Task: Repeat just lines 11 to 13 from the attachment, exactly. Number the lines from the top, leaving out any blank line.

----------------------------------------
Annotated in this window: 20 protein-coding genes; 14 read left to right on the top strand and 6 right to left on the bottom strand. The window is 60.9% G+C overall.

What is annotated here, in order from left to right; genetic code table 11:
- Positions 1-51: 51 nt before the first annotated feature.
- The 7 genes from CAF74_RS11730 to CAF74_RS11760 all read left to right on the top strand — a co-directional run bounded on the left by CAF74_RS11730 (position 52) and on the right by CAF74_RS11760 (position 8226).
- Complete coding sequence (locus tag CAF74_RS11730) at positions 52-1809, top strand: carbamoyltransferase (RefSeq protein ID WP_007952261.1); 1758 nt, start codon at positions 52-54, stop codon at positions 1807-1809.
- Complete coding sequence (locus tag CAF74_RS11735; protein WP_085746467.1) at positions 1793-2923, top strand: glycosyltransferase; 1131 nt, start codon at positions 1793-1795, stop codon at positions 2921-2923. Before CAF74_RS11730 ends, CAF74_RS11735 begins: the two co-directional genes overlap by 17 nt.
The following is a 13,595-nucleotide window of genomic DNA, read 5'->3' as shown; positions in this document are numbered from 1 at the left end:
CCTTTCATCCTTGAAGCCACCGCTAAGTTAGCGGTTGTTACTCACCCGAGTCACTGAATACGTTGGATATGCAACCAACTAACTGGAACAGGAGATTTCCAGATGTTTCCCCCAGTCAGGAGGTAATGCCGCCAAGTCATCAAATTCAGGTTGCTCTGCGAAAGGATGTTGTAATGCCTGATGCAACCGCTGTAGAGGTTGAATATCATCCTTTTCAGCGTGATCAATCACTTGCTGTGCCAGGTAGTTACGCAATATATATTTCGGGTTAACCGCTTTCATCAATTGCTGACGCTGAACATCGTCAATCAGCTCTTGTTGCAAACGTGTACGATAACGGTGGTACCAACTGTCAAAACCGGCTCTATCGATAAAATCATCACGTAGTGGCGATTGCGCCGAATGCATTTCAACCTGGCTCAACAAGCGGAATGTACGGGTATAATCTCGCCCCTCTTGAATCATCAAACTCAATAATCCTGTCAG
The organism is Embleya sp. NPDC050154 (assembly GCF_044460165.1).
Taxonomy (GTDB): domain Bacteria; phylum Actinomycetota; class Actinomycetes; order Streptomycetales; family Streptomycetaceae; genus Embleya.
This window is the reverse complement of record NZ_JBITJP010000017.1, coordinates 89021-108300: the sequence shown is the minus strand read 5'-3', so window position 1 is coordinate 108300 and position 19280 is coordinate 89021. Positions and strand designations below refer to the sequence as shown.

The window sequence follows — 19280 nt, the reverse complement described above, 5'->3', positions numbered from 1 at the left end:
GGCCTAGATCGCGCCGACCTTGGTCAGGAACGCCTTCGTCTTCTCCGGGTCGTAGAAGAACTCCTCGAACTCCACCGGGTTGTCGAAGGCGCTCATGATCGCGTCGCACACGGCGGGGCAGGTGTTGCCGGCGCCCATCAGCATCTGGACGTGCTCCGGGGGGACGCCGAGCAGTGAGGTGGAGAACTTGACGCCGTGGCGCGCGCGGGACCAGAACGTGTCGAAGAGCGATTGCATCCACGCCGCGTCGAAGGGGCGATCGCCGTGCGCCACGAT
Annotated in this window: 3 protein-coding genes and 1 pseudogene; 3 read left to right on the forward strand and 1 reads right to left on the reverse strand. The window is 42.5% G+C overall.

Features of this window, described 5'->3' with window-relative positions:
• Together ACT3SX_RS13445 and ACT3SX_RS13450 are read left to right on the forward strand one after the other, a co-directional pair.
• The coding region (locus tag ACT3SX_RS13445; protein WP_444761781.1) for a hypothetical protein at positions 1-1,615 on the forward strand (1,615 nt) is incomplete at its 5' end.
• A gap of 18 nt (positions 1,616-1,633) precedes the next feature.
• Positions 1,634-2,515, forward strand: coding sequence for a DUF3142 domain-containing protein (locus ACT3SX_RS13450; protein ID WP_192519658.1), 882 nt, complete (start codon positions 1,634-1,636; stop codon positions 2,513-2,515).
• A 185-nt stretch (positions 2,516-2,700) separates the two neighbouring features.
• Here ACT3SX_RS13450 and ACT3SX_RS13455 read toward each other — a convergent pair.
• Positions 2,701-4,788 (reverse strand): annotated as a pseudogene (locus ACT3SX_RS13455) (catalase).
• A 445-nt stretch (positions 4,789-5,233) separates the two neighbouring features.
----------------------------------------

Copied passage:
This window is the reverse complement of record NZ_JBITJP010000017.1, coordinates 89021-108300: the sequence shown is the minus strand read 5'-3', so window position 1 is coordinate 108300 and position 19280 is coordinate 89021. Positions and strand designations below refer to the sequence as shown.

The window sequence follows — 19280 nt, the reverse complement described above, 5'->3', positions numbered from 1 at the left end:
GGCCTAGATCGCGCCGACCTTGGTCAGGAACGCCTTCGTCTTCTCCGGGTCGTAGAAGAACTCCTCGAACTCCACCGGGTTGTCGAAGGCGCTCATGATCGCGTCGCACACGGCGGGGCAGGTGTTGCCGGCGCCCATCAGCATCTGGACGTGCTCCGGGGGGACGCCGAGCAGTGAGGTGGAGAACTTGACGCCGTGGCGCGCGCGGGACCAGAACGTGTCGAAGAGCGATTGCATCCACGCCGCGTCGAAGGGGCGATCGCCGTGCGCCACGAT